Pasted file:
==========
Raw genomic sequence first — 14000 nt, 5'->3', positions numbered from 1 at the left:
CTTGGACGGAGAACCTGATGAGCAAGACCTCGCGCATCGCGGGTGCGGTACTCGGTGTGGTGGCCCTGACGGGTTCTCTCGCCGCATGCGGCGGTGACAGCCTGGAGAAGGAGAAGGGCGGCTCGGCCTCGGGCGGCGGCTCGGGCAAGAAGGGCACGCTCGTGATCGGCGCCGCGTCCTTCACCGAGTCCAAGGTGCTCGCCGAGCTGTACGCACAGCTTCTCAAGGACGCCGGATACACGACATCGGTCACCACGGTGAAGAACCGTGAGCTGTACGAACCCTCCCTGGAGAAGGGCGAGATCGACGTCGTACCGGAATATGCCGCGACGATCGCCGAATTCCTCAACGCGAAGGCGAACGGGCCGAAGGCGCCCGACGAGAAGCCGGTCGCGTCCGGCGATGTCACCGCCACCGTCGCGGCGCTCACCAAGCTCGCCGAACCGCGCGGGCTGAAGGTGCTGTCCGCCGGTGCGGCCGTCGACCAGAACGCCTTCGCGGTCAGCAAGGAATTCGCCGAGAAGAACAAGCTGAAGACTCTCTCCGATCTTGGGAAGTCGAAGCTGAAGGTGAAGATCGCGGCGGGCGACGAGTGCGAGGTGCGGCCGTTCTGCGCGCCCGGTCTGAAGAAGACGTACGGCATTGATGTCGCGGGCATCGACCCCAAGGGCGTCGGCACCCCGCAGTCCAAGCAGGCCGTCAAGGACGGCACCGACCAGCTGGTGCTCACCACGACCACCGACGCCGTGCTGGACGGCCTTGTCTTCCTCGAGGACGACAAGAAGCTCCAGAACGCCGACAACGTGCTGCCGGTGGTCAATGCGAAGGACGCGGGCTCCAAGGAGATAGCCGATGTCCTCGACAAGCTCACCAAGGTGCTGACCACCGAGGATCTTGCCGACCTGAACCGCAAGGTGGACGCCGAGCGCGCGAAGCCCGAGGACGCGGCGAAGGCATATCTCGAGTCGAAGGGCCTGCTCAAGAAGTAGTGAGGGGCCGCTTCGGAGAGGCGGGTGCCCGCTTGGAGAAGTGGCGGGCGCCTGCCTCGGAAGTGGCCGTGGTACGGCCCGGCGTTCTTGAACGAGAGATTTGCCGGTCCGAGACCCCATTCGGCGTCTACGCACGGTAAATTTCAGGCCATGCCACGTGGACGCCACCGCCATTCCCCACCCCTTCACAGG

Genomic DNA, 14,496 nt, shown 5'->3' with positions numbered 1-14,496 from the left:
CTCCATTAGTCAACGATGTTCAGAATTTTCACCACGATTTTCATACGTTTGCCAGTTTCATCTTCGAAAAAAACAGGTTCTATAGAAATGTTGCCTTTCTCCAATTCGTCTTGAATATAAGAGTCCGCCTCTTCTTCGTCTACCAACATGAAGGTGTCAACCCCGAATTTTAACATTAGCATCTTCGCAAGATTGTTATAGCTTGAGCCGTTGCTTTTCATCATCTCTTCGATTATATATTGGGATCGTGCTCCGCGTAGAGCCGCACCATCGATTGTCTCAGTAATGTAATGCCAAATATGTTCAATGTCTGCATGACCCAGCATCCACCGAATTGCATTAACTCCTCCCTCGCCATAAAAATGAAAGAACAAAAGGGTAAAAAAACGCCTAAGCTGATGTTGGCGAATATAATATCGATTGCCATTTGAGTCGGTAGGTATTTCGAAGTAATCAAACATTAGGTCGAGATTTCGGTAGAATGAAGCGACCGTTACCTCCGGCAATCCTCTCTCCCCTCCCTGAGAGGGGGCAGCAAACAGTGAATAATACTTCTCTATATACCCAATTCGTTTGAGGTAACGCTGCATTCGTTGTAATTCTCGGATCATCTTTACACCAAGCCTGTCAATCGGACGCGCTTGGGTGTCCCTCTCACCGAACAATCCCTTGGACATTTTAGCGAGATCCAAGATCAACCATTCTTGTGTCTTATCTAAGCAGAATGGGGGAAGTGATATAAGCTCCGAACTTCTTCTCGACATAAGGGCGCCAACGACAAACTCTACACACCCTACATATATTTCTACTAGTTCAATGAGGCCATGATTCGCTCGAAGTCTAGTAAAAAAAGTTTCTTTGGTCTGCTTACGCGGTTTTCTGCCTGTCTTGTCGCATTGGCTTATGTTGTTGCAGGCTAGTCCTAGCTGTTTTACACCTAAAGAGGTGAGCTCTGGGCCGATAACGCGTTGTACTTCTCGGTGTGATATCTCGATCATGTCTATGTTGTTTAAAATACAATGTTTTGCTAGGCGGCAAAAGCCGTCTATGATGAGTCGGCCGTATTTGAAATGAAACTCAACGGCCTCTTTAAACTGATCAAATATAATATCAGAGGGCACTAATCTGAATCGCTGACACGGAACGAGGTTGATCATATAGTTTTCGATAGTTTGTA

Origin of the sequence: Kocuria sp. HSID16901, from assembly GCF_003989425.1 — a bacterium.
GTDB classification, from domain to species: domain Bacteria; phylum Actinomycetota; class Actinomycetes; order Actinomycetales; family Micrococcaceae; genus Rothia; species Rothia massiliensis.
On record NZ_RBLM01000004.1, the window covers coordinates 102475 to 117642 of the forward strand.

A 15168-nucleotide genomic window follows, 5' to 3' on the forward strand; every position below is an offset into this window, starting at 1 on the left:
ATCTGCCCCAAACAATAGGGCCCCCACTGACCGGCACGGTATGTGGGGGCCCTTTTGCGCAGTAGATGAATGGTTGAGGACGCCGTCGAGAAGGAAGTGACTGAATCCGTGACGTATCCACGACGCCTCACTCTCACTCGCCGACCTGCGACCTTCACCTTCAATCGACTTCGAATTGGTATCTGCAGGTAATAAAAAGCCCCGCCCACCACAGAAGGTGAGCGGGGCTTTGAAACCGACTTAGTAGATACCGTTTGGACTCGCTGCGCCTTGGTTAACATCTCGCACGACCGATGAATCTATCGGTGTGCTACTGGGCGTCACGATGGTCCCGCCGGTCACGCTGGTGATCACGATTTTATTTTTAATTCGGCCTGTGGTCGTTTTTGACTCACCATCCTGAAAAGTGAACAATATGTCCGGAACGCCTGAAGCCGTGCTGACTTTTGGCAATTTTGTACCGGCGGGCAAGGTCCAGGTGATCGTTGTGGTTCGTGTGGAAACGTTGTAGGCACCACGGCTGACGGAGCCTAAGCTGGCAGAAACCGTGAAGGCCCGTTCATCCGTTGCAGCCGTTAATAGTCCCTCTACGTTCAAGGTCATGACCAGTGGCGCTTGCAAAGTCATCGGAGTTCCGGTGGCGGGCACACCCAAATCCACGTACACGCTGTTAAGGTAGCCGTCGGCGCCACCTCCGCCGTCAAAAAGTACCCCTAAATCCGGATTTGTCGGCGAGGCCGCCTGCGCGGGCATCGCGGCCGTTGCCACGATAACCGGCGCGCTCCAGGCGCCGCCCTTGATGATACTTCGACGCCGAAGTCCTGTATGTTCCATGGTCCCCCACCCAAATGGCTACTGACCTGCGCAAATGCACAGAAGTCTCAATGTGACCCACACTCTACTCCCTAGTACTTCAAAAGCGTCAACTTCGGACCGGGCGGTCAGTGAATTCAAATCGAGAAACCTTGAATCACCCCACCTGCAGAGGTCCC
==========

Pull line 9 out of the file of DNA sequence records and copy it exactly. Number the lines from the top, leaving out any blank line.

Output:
ATCTGCCCCAAACAATAGGGCCCCCACTGACCGGCACGGTATGTGGGGGCCCTTTTGCGCAGTAGATGAATGGTTGAGGACGCCGTCGAGAAGGAAGTGACTGAATCCGTGACGTATCCACGACGCCTCACTCTCACTCGCCGACCTGCGACCTTCACCTTCAATCGACTTCGAATTGGTATCTGCAGGTAATAAAAAGCCCCGCCCACCACAGAAGGTGAGCGGGGCTTTGAAACCGACTTAGTAGATACCGTTTGGACTCGCTGCGCCTTGGTTAACATCTCGCACGACCGATGAATCTATCGGTGTGCTACTGGGCGTCACGATGGTCCCGCCGGTCACGCTGGTGATCACGATTTTATTTTTAATTCGGCCTGTGGTCGTTTTTGACTCACCATCCTGAAAAGTGAACAATATGTCCGGAACGCCTGAAGCCGTGCTGACTTTTGGCAATTTTGTACCGGCGGGCAAGGTCCAGGTGATCGTTGTGGTTCGTGTGGAAACGTTGTAGGCACCACGGCTGACGGAGCCTAAGCTGGCAGAAACCGTGAAGGCCCGTTCATCCGTTGCAGCCGTTAATAGTCCCTCTACGTTCAAGGTCATGACCAGTGGCGCTTGCAAAGTCATCGGAGTTCCGGTGGCGGGCACACCCAAATCCACGTACACGCTGTTAAGGTAGCCGTCGGCGCCACCTCCGCCGTCAAAAAGTACCCCTAAATCCGGATTTGTCGGCGAGGCCGCCTGCGCGGGCATCGCGGCCGTTGCCACGATAACCGGCGCGCTCCAGGCGCCGCCCTTGATGATACTTCGACGCCGAAGTCCTGTATGTTCCATGGTCCCCCACCCAAATGGCTACTGACCTGCGCAAATGCACAGAAGTCTCAATGTGACCCACACTCTACTCCCTAGTACTTCAAAAGCGTCAACTTCGGACCGGGCGGTCAGTGAATTCAAATCGAGAAACCTTGAATCACCCCACCTGCAGAGGTCCC